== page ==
The developers of hydro projects in India, like other power promoters, have relied on a variety of sources to seek debt funds. An important source has been the three specialised financial institutions set up and wholly owned by the federal government to provide power finance. The various sources include:
Power Finance Corporation (PFC)
PFC was established by the federal government in 1986 and it began its operations in 1988. Since then, it has given loans to various types of power projects, including US$260M to hydro. Some US$238M has gone to new projects while the rest has been spent on the uprating and refurbishment of old hydro stations.
Most of PFC’s project loans have gone to state power utilities which, through unsatisfactory balance sheets, have found it difficult to tap the traditional sources of project finance. PFC has been particularly helpful in uprating and refurbishment projects, in which it has sat with the owner utility to work out plans, shortlist consultants, prepare project reports, cover the bulk of the project cost through loans and monitor progress.
Other federal financial institutions
Two other federal-owned financial institutions operate in the domestic power sector; the Rural Electrification Corporation (REC) and the India Renewable Energy Development Agency (IREDA).
REC was set up to fund rural power schemes. However, in November 1999, the federal government directed it to also fund small hydro projects below 25MW.
Small hydro financing has, nevertheless, been a preserve of IREDA. Between the years 1987-2002, it loaned around US$275M to small hydro projects throughout the country, and disbursed about 40% of the loans sanctioned by it during that period.
Manufacturing facilities have already been set up for big and small hydro machinery, both by domestic suppliers like BHEL and overseas companies like alstom and ABB. Either as a part of the tender terms or otherwise, potential suppliers offer or propose to arrange credits to fund a hydro project. NHPC’s 400MW Uri project, built by a Swedish-UK consortium, was funded largely by the financial package put together by the latter.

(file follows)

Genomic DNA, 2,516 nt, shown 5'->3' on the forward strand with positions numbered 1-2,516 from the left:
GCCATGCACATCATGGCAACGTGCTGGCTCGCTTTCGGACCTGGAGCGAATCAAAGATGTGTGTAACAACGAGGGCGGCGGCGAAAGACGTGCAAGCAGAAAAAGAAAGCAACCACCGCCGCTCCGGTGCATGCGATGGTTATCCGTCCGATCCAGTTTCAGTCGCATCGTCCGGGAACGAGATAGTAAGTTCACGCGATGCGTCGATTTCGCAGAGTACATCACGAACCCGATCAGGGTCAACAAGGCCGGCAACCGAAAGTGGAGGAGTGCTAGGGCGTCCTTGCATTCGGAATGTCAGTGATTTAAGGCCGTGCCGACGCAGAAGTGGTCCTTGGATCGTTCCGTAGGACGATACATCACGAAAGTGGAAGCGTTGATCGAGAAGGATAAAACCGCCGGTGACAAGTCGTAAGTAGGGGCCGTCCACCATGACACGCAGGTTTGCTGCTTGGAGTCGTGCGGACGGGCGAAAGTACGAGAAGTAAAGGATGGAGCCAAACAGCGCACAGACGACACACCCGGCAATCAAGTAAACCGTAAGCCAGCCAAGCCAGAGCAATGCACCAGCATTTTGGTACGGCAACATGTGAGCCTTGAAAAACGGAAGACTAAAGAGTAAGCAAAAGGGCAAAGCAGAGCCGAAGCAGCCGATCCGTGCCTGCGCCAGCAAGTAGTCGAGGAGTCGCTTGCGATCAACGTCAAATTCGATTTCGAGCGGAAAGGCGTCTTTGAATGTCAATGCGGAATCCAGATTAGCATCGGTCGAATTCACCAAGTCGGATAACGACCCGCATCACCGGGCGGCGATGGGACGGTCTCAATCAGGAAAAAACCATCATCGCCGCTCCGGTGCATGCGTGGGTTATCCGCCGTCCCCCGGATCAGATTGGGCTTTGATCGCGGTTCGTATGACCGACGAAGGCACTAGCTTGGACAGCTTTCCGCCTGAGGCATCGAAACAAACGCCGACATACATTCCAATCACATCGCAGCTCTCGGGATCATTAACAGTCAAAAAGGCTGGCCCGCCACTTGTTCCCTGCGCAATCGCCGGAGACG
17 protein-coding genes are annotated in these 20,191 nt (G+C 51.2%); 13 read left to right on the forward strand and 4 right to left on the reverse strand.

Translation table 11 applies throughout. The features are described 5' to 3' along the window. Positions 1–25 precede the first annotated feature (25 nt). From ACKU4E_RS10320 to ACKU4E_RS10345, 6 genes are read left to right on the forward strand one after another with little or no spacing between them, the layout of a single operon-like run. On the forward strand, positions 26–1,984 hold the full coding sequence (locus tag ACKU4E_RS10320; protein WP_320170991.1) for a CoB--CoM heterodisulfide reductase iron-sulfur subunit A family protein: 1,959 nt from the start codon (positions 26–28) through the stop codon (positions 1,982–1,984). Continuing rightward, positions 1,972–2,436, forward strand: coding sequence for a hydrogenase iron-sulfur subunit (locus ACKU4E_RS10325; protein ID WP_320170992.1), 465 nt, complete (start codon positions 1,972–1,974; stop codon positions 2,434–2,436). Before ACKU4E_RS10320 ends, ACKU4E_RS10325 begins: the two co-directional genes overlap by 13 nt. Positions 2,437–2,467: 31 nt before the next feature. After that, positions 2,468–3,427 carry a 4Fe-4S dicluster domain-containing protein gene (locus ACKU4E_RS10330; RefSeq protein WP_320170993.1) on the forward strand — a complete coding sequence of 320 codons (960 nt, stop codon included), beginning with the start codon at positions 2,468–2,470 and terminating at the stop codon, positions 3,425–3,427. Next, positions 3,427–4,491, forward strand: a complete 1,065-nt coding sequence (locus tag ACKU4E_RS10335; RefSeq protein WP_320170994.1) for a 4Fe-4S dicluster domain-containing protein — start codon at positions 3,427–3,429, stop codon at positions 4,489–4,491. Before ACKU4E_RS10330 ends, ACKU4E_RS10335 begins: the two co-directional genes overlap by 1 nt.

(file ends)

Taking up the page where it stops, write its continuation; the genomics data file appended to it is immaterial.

Public financial institutions
Several large Indian public financial institutions like IDBI, IFCI and ICICI began to show interest in the last decade after power was privatised. A new player is Infrastructure Development Finance Co., set up in the 1990s specifically for infrastructure funding.
Domestic banks / commercial lending
Since privatisation, domestic banks have been an important source of funding for power loans and small hydro projects.
The giant 1420MW Sardar Sarovar project comprising irrigation, power and drinking water components, is being funded largely through bonds, after the World Bank decided to withdraw from it. Commercial borrowing, both domestic and overseas, is also used by power financial institutions to raise funds through bonds and straight loans.
Institutions like the World Bank and Manila, Philippines-based Asian Development Bank (ADB) could be supplemental sources of funds, particularly to help hydro projects to achieve financial closure. In the 1980s and 1990s, the World Bank lent US$156M to the Upper Indravati, Orissa state; US$230M to the 1000MW Koyna-IV, Maharashtra; and US$447M to the 1500MW Nathpa Jhakri, Himachal.